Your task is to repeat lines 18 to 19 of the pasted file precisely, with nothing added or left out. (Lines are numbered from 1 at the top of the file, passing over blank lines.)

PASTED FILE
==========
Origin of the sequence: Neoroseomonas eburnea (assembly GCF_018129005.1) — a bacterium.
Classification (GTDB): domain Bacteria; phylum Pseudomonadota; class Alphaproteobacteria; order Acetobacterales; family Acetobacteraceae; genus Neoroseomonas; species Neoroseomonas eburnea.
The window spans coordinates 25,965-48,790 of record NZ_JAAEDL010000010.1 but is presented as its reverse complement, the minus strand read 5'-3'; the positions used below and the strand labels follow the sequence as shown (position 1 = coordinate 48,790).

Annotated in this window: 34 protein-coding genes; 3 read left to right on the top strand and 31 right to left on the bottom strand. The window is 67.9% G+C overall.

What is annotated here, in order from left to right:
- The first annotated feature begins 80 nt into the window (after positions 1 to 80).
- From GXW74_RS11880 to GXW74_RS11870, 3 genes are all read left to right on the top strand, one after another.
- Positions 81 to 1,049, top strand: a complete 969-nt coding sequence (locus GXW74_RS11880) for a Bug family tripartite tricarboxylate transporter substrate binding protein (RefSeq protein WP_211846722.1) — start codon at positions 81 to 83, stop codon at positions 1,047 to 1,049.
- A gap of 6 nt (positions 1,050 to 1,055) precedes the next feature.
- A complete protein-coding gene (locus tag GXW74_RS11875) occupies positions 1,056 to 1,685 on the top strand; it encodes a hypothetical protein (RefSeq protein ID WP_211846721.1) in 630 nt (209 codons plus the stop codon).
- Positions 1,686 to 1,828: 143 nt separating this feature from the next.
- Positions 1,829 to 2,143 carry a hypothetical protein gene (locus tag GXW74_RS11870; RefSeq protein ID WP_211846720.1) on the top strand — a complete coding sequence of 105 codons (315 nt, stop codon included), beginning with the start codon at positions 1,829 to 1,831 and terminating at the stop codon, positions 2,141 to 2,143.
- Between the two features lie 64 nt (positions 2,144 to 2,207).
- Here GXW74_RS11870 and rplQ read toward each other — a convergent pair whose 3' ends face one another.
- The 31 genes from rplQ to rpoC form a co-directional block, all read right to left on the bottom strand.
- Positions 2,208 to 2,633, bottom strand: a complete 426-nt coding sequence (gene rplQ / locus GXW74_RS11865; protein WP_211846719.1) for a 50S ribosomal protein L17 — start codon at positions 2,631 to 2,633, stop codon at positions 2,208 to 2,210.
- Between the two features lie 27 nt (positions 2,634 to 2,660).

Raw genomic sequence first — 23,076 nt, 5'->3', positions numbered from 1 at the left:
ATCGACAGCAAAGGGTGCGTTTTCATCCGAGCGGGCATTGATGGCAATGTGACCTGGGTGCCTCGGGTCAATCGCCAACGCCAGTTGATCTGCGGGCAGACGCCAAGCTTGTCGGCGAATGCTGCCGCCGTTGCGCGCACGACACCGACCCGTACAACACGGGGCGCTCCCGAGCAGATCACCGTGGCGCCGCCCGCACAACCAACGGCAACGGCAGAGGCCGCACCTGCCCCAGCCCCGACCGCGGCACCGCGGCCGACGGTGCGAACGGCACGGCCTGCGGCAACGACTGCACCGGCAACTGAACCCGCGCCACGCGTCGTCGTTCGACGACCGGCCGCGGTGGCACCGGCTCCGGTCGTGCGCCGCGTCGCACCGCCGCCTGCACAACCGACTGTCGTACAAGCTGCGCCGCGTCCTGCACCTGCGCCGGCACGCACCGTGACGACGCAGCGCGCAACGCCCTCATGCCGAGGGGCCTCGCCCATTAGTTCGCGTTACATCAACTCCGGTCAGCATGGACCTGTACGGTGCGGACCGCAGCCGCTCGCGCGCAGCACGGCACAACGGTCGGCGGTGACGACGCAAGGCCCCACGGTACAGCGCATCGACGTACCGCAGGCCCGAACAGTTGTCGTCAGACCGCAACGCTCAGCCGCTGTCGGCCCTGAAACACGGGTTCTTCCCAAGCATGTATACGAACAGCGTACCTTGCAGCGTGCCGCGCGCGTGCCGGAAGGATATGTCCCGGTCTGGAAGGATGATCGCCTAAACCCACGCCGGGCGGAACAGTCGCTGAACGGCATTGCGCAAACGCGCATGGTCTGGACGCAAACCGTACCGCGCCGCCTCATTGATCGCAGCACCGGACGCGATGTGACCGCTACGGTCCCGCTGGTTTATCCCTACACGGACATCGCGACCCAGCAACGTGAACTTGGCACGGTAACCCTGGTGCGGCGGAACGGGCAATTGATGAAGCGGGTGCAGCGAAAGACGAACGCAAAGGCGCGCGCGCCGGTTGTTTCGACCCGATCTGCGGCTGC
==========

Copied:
Raw genomic sequence first — 23,076 nt, 5'->3', positions numbered from 1 at the left:
ATCGACAGCAAAGGGTGCGTTTTCATCCGAGCGGGCATTGATGGCAATGTGACCTGGGTGCCTCGGGTCAATCGCCAACGCCAGTTGATCTGCGGGCAGACGCCAAGCTTGTCGGCGAATGCTGCCGCCGTTGCGCGCACGACACCGACCCGTACAACACGGGGCGCTCCCGAGCAGATCACCGTGGCGCCGCCCGCACAACCAACGGCAACGGCAGAGGCCGCACCTGCCCCAGCCCCGACCGCGGCACCGCGGCCGACGGTGCGAACGGCACGGCCTGCGGCAACGACTGCACCGGCAACTGAACCCGCGCCACGCGTCGTCGTTCGACGACCGGCCGCGGTGGCACCGGCTCCGGTCGTGCGCCGCGTCGCACCGCCGCCTGCACAACCGACTGTCGTACAAGCTGCGCCGCGTCCTGCACCTGCGCCGGCACGCACCGTGACGACGCAGCGCGCAACGCCCTCATGCCGAGGGGCCTCGCCCATTAGTTCGCGTTACATCAACTCCGGTCAGCATGGACCTGTACGGTGCGGACCGCAGCCGCTCGCGCGCAGCACGGCACAACGGTCGGCGGTGACGACGCAAGGCCCCACGGTACAGCGCATCGACGTACCGCAGGCCCGAACAGTTGTCGTCAGACCGCAACGCTCAGCCGCTGTCGGCCCTGAAACACGGGTTCTTCCCAAGCATGTATACGAACAGCGTACCTTGCAGCGTGCCGCGCGCGTGCCGGAAGGATATGTCCCGGTCTGGAAGGATGATCGCCTAAACCCACGCCGGGCGGAACAGTCGCTGAACGGCATTGCGCAAACGCGCATGGTCTGGACGCAAACCGTACCGCGCCGCCTCATTGATCGCAGCACCGGACGCGATGTGACCGCTACGGTCCCGCTGGTTTATCCCTACACGGACATCGCGACCCAGCAACGTGAACTTGGCACGGTAACCCTGGTGCGGCGGAACGGGCAATTGATGAAGCGGGTGCAGCGAAAGACGAACGCAAAGGCGCGCGCGCCGGTTGTTTCGACCCGATCTGCGGCTGC